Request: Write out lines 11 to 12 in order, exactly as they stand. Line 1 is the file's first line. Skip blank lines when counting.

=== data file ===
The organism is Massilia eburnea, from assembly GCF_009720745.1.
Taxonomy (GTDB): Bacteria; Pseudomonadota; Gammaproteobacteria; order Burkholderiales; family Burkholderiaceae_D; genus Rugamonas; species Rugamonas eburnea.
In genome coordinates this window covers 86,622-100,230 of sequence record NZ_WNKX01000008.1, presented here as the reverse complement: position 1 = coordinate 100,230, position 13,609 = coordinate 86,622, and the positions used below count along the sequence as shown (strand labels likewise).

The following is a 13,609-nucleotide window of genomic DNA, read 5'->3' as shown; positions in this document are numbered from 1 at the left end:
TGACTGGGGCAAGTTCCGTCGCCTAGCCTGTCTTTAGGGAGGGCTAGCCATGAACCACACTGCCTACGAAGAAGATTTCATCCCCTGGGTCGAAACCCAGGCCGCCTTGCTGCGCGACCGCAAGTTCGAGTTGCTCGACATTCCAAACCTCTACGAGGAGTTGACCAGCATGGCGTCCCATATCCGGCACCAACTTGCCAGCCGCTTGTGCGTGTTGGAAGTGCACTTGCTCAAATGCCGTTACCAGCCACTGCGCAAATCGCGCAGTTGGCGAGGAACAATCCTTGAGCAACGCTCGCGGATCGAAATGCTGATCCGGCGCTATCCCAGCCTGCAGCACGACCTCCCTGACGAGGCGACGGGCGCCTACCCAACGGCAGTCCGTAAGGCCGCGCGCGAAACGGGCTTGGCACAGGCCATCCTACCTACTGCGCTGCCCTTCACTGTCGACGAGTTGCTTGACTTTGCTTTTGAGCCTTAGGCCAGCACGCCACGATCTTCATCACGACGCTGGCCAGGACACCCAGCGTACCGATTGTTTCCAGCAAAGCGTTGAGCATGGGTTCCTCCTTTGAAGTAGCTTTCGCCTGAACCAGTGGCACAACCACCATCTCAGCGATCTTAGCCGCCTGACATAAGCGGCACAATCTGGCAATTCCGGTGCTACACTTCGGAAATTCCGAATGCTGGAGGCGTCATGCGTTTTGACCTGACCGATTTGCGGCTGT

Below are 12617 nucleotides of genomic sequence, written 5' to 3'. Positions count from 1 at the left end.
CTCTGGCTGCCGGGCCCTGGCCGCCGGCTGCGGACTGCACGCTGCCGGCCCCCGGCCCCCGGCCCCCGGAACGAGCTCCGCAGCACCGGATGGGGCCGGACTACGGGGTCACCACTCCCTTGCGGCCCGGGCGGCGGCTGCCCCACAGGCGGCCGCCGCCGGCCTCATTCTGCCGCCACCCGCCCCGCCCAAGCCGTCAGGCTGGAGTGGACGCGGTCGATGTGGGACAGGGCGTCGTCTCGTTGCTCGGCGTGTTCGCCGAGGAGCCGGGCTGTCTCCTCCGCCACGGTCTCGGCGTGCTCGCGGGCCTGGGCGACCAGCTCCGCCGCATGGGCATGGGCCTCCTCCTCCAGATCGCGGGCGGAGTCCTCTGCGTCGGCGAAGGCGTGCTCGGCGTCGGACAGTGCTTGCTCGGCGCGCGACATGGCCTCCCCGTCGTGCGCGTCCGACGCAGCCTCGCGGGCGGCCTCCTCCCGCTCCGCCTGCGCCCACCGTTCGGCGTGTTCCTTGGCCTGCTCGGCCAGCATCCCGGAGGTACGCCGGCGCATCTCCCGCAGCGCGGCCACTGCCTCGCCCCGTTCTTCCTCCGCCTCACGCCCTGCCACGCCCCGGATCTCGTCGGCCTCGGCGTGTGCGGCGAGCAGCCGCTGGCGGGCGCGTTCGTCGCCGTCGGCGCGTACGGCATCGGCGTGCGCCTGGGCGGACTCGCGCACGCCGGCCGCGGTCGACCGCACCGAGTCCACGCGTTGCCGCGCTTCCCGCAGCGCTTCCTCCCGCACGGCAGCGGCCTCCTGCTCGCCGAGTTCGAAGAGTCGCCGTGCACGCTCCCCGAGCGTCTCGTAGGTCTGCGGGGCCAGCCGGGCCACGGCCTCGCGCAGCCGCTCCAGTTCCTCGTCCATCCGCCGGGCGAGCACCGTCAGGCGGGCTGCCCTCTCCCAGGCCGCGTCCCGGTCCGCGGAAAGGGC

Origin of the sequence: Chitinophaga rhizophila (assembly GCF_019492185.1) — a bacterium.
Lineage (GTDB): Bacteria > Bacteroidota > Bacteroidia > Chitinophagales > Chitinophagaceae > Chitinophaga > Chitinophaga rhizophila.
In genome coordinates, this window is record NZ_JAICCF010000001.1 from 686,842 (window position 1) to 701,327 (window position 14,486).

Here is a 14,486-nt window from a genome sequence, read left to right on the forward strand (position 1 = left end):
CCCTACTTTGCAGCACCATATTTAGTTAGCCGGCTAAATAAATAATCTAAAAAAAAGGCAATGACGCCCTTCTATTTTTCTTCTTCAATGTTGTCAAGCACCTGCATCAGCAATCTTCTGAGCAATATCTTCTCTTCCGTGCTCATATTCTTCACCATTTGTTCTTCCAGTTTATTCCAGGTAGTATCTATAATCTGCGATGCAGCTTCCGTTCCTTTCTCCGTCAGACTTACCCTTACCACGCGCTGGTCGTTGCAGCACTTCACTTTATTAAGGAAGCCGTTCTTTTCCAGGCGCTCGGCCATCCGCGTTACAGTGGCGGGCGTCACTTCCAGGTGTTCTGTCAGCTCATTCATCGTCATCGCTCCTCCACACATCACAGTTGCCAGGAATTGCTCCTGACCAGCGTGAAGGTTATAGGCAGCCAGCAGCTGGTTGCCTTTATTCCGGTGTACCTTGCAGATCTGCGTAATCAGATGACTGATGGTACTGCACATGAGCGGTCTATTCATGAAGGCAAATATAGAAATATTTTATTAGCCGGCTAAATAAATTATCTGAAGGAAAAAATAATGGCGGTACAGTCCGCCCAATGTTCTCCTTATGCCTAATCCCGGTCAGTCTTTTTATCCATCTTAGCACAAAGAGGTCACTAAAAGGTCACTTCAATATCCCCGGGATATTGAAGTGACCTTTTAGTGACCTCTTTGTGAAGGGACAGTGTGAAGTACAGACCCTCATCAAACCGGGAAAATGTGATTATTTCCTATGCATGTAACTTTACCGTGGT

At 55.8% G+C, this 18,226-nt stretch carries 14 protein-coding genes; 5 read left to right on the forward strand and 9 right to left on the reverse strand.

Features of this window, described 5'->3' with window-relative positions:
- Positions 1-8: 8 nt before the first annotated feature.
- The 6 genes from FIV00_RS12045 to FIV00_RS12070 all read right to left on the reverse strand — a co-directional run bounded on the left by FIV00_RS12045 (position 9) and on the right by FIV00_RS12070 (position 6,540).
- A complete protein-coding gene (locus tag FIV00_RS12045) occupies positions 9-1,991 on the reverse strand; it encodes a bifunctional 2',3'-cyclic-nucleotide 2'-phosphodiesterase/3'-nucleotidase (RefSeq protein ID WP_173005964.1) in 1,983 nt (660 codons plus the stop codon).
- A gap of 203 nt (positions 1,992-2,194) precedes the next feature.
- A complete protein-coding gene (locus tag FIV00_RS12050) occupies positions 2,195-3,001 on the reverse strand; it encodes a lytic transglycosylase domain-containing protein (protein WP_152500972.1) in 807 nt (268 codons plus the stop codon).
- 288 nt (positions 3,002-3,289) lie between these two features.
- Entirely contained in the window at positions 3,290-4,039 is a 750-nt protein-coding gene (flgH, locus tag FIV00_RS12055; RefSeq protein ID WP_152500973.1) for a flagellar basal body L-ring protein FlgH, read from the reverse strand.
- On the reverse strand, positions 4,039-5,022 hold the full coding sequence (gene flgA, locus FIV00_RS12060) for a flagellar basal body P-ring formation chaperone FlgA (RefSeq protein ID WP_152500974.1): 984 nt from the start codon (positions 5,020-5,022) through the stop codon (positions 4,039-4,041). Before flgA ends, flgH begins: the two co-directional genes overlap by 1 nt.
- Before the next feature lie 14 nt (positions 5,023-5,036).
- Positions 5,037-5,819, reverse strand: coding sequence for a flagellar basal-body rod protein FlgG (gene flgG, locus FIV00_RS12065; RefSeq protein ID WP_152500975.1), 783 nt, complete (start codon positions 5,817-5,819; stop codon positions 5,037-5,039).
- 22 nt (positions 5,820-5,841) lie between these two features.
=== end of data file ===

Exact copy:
Here is a 14,486-nt window from a genome sequence, read left to right on the forward strand (position 1 = left end):
CCCTACTTTGCAGCACCATATTTAGTTAGCCGGCTAAATAAATAATCTAAAAAAAAGGCAATGACGCCCTTCTATTTTTCTTCTTCAATGTTGTCAAGCACCTGCATCAGCAATCTTCTGAGCAATATCTTCTCTTCCGTGCTCATATTCTTCACCATTTGTTCTTCCAGTTTATTCCAGGTAGTATCTATAATCTGCGATGCAGCTTCCGTTCCTTTCTCCGTCAGACTTACCCTTACCACGCGCTGGTCGTTGCAGCACTTCACTTTATTAAGGAAGCCGTTCTTTTCCAGGCGCTCGGCCATCCGCGTTACAGTGGCGGGCGTCACTTCCAGGTGTTCTGTCAGCTCATTCATCGTCATCGCTCCTCCACACATCACAGTTGCCAGGAATTGCTCCTGACCAGCGTGAAGGTTATAGGCAGCCAGCAGCTGGTTGCCTTTATTCCGGTGTACCTTGCAGATCTGCGTAATCAGATGACTGATGGTACTGCACATGAGCGGTCTATTCATGAAGGCAAATATAGAAATATTTTATTAGCCGGCTAAATAAATTATCTGAAGGAAAAAATAATGGCGGTACAGTCCGCCCAATGTTCTCCTTATGCCTAATCCCGGTCAGTCTTTTTATCCATCTTAGCACAAAGAGGTCACTAAAAGGTCACTTCAATATCCCCGGGATATTGAAGTGACCTTTTAGTGACCTCTTTGTGAAGGGACAGTGTGAAGTACAGACCCTCATCAAACCGGGAAAATGTGATTATTTCCTATGCATGTAACTTTACCGTGGT